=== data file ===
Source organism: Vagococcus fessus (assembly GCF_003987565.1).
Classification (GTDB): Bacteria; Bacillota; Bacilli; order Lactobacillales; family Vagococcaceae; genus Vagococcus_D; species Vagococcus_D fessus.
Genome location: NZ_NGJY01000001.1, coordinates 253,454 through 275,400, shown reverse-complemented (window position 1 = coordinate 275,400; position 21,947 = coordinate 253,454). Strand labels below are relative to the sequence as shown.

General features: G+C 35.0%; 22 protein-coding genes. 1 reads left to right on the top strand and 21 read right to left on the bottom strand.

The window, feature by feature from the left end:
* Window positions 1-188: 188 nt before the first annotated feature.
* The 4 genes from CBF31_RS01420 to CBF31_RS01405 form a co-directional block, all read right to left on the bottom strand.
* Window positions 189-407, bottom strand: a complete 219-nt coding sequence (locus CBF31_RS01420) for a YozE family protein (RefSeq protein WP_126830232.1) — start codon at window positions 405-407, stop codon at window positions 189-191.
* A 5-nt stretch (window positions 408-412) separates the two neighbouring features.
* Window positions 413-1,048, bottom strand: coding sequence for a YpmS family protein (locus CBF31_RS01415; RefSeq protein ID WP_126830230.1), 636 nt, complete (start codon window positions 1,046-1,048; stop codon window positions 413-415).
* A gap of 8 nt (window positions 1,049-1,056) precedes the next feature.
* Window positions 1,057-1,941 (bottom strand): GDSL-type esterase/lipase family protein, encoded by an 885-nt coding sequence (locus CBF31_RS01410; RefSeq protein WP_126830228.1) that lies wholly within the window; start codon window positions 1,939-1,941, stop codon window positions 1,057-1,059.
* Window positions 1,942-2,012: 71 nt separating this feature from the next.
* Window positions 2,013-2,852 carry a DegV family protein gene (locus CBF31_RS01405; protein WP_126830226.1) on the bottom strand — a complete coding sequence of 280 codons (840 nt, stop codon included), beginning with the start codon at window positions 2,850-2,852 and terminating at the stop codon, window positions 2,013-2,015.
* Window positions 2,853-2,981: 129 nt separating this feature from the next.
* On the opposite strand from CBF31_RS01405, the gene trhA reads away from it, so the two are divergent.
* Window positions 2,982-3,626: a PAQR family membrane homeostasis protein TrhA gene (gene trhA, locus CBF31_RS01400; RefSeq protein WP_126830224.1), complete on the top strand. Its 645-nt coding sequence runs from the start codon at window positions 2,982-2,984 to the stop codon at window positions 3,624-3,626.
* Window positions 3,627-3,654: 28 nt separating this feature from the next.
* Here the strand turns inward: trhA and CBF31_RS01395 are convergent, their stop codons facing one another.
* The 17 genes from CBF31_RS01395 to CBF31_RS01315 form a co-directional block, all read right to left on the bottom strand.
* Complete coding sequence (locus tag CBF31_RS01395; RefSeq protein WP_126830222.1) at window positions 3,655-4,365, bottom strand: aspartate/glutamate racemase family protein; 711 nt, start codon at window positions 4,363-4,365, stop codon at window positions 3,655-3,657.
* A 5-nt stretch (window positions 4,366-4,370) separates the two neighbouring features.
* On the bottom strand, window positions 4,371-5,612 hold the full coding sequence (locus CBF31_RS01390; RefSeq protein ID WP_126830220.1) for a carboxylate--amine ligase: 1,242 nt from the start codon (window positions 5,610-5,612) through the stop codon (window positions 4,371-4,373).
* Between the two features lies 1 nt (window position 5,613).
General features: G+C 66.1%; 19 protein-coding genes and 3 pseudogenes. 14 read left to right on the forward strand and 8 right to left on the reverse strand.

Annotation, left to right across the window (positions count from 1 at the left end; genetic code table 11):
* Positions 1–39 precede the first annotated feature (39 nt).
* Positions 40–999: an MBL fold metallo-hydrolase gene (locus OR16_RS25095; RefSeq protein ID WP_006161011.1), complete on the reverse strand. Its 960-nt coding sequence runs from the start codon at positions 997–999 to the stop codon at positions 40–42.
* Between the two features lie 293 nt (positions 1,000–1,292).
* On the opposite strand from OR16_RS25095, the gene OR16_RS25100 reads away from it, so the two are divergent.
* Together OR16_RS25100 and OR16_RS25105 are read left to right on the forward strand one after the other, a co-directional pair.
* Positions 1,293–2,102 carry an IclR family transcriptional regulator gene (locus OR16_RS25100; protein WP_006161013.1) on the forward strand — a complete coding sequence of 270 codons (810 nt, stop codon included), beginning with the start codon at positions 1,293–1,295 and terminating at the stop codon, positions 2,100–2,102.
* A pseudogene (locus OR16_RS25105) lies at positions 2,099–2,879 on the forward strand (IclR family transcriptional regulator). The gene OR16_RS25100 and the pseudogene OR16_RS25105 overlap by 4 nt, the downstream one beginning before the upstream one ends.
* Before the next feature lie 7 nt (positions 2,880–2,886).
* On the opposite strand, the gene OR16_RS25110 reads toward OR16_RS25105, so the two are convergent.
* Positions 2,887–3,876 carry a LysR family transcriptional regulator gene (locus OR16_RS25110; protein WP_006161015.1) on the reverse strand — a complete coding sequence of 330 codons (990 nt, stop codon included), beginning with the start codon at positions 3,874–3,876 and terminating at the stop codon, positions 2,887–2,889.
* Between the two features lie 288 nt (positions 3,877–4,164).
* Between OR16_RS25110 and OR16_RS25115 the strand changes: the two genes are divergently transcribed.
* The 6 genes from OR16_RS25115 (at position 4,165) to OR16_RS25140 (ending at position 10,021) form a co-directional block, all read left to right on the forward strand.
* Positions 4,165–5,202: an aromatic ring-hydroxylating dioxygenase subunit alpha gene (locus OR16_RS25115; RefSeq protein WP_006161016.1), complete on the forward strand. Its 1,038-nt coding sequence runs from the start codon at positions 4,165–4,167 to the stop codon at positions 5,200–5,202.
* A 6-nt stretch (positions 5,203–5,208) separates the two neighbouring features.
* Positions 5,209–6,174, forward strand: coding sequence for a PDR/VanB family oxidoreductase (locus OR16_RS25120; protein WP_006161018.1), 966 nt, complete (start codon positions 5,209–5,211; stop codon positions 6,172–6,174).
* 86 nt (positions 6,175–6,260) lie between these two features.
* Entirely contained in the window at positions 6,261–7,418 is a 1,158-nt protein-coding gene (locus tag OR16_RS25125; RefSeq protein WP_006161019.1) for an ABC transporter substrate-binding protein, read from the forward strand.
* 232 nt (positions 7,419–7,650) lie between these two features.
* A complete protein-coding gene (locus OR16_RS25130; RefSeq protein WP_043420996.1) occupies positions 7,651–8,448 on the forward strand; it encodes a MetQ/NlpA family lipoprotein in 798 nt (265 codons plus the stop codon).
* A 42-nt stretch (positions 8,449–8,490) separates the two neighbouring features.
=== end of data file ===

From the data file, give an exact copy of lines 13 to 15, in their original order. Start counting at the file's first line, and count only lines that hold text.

* Window positions 1,942-2,012: 71 nt separating this feature from the next.
* Window positions 2,013-2,852 carry a DegV family protein gene (locus CBF31_RS01405; protein WP_126830226.1) on the bottom strand — a complete coding sequence of 280 codons (840 nt, stop codon included), beginning with the start codon at window positions 2,850-2,852 and terminating at the stop codon, window positions 2,013-2,015.
* Window positions 2,853-2,981: 129 nt separating this feature from the next.